If you’re interested in understanding identity, human rights or citizenship – if you want to grapple with the questions at the centre of social science about justice, fairness and freedom – documenting the experiences of refugees and forced migrants is a perfect place to begin. There is no doubting the relevance of refugees’ lives – and of migration more generally – to wider scholarship, and in recent years growing numbers of researchers have chosen to anchor themselves in terms of their discipline rather than their interest in displacement. Part of this shift is a reflection of wider structural change. Forging successful academic careers depend ever more on publications records and research grant success. Inter-disciplinary, topic-focused research can easily fall into Research Council cracks.
However, while refugee “mainstreaming” has undoubtedly established the study of refugees as a legitimate intellectual pursuit, it raises new questions about the place and purpose of “Refugee Studies” – and arguably risks pushing refugees’ own voices to the margins of research. Policy makers certainly decry this perceived shift among academics towards the pursuit of more abstract, intellectual concerns. What these groups want is research reworked into accessible chunks: real-time evaluations, policy briefs, talking points. And in an academic world increasingly dependent upon soft money, donor governments and their partners have deep pockets: the reality is that it’s this money that enables some research to happen at all.
Nevertheless – as researchers like Nicholas Van Hear and Oliver Bakewell have argued – there is also a real danger that in allowing policy-makers to not just enable but to set research agendas, Refugee Studies risks becoming a mere policy-adjunct. And policy-makers interests are not necessarily the same as refugees’ interests –sometimes they are diametrically opposed.
In this context, what can we expect to be the future for Refugee Studies? Is the likely outcome a retreat of the intellectuals into Sociology and Political Science departments, and the defection of pragmatists into research-lite think-tanks and evaluation units? I hope not, for I think – as is so often the case when it comes to migration – the best conversations happen at the borders of these two worlds. This is when policy-makers are challenged to think beyond the narrow confines of the politically possible, and academics have to consider real-world relevance. Refugee Studies is ideally positioned to be this space: and to put refugees’ voices at the centre of these conversations.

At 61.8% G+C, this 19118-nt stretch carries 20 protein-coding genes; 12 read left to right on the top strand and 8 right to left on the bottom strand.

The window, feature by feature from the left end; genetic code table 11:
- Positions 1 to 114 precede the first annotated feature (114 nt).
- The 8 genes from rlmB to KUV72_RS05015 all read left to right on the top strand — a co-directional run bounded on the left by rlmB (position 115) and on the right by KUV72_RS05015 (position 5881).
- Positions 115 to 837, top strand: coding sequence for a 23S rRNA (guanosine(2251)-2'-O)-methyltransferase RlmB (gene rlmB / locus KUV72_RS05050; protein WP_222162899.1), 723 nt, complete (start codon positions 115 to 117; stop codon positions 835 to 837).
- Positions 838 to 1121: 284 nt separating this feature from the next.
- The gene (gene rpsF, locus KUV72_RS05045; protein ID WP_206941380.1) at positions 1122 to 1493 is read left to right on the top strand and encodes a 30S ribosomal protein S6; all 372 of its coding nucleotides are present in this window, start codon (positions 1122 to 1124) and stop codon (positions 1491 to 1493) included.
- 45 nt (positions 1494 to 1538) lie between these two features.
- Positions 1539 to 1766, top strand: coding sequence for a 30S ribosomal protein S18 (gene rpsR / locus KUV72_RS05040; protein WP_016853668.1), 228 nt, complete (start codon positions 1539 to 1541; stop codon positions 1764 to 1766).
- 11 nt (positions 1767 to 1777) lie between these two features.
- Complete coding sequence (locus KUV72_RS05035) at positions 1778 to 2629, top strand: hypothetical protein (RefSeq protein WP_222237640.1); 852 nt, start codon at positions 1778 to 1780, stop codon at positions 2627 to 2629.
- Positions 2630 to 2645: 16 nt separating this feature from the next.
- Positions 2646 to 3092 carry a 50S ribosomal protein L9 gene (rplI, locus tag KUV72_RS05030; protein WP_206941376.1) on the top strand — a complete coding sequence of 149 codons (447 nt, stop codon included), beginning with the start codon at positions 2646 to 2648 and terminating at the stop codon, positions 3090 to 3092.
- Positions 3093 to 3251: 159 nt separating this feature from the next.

The Handbook seeks to be an new accessible resources that opens up existing research on refugee and forced migration issues to people who won’t read peer-reviewed journals, but who want more than bullet points: who want to do, but also want to think. It brings together contributions from fifty leading academics to create the first fully comprehensive overview of Refugee Studies today. It seeks to respond to the very real challenge of how Refugee Studies can best encourage dialogue between academics and policymakers and also invite them to shift between University and policy worlds. For if Refugee Studies is in part about looking beyond borders then the choice should to think or act should not be seen in absolute terms as either/or.
If Refugee Studies becomes ‘a purely intellectual pursuit, divorced from the human realities of displacement and dispossession’, it will lose much of its identity – and its value. But, Refugee Studies matters most when it uses this considerable academic resources to ask searching questions – about the ethics of detention and deportation; about what “home” really means for an Afghan refugee who has lived all her life in Pakistan. A vibrant and engaged community of scholars cannot atone for the failure of politics: but it can ensure that those failures – and the long decades spent by refugees waiting in vain for a solution – are not forgotten.
Refugee Week: Women's Voices: To mark Refugee Week, from 16-22 June openDemocracy 50.50 presents a range of articles written by refugee women authors and refugee rights' activists around the world. All articles are taken from People on the Move, 50.50's migration, gender and social justice dialogue, edited by Jennifer Allsopp.